Why Freezer and Coolroom Door Latches Should Be Maintained and Checked Regularly02 November 2016
Sound maintenance methodologies keep freezers and coolrooms in perfect working order, but there’s a hierarchy to the housekeeping work that takes care of this special enclosure. Primarily, a reliable containment area is required, so the chilled space requires insulation and a seal. Door latches enforce this environment, but they rely on mechanical principles, on a mechanism that could fail. Not to worry, maintenance engineers check doors for fastener issues.
A well-maintained latching mechanism exhibits a mechanically-assured reliability factor. It snaps home and locks the door against a pliable seal that lines the door frame. A properly operated door snugly compresses this seal when it closes so that it becomes airtight. Unfortunately, mistreatment issues are common. A staff member maybe smacks the clasping handle, or perhaps age gets the better of the door due to constant foot traffic. As a result, the fastener loosens and becomes fatigued. Whatever the reason, seal compression is lost, and energy soon follows.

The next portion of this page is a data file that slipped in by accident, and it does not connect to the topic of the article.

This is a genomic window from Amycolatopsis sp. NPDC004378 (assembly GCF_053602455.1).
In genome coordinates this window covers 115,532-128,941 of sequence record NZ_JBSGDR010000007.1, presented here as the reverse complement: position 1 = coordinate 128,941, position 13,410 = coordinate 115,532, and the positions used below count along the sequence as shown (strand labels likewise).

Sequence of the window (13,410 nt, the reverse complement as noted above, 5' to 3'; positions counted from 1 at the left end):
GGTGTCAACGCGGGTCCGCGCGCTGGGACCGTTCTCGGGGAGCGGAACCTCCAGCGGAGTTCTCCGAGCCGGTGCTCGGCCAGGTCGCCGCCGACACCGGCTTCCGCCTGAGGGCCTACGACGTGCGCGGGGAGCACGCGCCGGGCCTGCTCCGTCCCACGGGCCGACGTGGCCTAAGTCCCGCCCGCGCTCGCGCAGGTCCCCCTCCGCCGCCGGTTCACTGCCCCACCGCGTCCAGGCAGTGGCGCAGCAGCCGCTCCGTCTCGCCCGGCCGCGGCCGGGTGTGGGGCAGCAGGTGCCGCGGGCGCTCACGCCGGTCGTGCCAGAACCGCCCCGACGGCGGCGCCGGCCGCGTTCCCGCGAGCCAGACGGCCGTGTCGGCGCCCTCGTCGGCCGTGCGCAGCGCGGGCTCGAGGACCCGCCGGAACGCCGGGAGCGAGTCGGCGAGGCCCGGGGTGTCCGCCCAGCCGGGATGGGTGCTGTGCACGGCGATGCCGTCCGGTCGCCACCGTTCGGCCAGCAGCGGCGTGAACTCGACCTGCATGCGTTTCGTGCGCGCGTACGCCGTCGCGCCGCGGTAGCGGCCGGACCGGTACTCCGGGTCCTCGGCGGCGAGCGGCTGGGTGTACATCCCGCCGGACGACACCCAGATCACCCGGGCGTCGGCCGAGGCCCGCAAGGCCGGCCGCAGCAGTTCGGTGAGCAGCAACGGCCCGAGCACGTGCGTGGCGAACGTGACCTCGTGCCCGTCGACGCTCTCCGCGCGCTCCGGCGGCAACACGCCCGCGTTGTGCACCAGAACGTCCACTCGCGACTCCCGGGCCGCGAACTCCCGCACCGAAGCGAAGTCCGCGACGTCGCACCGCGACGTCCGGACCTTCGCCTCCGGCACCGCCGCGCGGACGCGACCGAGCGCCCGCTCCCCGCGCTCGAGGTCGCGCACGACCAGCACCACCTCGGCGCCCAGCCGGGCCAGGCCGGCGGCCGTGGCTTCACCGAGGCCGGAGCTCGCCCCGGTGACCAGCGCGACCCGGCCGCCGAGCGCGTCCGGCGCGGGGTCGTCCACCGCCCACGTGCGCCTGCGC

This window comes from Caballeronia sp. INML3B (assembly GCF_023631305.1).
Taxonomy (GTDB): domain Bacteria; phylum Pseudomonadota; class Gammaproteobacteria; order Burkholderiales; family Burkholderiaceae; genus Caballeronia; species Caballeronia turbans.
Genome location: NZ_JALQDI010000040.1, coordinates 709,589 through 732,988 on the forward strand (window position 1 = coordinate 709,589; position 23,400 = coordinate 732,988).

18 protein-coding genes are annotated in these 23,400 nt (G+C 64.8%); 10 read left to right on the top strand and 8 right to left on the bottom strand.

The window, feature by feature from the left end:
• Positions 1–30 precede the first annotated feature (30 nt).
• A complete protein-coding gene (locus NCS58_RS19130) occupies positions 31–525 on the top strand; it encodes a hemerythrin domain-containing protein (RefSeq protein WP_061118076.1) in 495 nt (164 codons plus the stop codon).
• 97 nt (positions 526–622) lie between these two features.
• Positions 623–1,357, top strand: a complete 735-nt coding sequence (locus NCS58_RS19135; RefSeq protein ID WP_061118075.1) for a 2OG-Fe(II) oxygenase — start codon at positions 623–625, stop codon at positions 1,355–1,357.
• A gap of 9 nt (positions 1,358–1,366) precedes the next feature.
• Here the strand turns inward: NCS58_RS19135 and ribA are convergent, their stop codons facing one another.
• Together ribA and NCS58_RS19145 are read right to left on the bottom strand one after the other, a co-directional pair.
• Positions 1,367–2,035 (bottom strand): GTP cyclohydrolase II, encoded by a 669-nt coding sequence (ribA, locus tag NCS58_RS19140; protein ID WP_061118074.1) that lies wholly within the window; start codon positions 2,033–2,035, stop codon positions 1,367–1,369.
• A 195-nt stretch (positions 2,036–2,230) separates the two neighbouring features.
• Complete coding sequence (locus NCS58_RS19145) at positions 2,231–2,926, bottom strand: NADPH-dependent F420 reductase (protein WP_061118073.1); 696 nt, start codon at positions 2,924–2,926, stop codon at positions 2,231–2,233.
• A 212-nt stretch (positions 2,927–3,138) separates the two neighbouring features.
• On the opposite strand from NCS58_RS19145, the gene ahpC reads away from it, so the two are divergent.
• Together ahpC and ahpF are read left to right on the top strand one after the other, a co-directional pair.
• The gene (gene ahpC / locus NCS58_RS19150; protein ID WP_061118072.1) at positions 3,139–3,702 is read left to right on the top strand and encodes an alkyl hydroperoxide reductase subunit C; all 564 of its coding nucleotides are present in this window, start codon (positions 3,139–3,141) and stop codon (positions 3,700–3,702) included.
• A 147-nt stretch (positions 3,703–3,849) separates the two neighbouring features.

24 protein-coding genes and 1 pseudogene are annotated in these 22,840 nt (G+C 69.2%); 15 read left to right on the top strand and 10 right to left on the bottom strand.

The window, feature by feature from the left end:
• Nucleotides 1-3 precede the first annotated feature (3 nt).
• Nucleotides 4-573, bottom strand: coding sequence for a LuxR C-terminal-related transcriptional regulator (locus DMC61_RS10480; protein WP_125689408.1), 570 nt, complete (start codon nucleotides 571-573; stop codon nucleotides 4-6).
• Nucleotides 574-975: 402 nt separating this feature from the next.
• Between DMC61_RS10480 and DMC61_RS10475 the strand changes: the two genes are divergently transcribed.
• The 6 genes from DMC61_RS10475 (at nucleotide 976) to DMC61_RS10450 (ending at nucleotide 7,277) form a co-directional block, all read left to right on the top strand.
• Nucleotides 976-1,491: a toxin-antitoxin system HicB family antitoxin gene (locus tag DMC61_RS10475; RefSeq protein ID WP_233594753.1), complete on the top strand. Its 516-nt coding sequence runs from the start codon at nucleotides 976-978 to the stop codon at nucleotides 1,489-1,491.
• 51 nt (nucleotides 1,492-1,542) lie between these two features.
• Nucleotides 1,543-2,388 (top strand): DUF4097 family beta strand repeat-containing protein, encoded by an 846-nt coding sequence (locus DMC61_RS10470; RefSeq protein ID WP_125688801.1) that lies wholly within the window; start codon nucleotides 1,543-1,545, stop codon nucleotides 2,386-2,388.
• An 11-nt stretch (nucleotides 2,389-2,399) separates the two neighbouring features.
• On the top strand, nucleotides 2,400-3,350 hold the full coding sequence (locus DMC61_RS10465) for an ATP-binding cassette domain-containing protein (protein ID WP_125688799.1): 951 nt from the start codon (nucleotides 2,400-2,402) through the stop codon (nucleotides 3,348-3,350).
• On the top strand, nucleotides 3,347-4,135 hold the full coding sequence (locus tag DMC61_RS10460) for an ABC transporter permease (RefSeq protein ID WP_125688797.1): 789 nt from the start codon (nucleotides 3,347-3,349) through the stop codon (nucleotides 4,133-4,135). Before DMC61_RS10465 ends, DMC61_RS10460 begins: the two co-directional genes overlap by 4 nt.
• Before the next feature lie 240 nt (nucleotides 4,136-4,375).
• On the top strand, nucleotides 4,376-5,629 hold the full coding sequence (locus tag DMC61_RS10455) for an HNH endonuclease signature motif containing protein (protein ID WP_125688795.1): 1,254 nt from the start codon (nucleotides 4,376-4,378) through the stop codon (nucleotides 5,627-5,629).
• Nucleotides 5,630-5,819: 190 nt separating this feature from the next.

Spring-Loaded Door Clasps
Again, this is a cause-and-effect scenario. Constant use or abuse is rendering spring force impotent. The coil of metal no longer possesses enough kinetic energy to drive home the door, or the spring has moved slightly so that it’s creating misalignment problems. Gapping occurs around the edges of the door, which leaves the cubicle unable to function at peak efficiency. The result here is a cooling unit that runs all day long as it attempts to compensate for lost energy. Misalignment errors quickly submit to knowledgeable engineers and a few turns of an adjustment screw.
Check Latches Regularly
A fully sealed internal atmosphere is a critical part of freezer technology. Certainly, the refrigeration gear will operate when hairline gaps crop up due to a poorly operating door latch, but air is escaping the enclosure. Energy losses are about to soar. And, beyond financial concerns, matters are about to escalate as the active equipment wears out while it tries its best to keep the temperature low enough to preserve the contained perishable stock. In short, there’s a bottomless hole in the system, one that is shortening the life of the equipment and endangering the safe containment of a formally hygienic containment area.
Maintenance plans check springs and moving parts in door latches. Lubrication is applied, if necessary, and proper tension is established so that the door mates tightly against its matching door seal. In conclusion, the internal atmosphere is reliably governed by a mechanical door handle, a latching fastener that seals as efficiently as it permits admittance.
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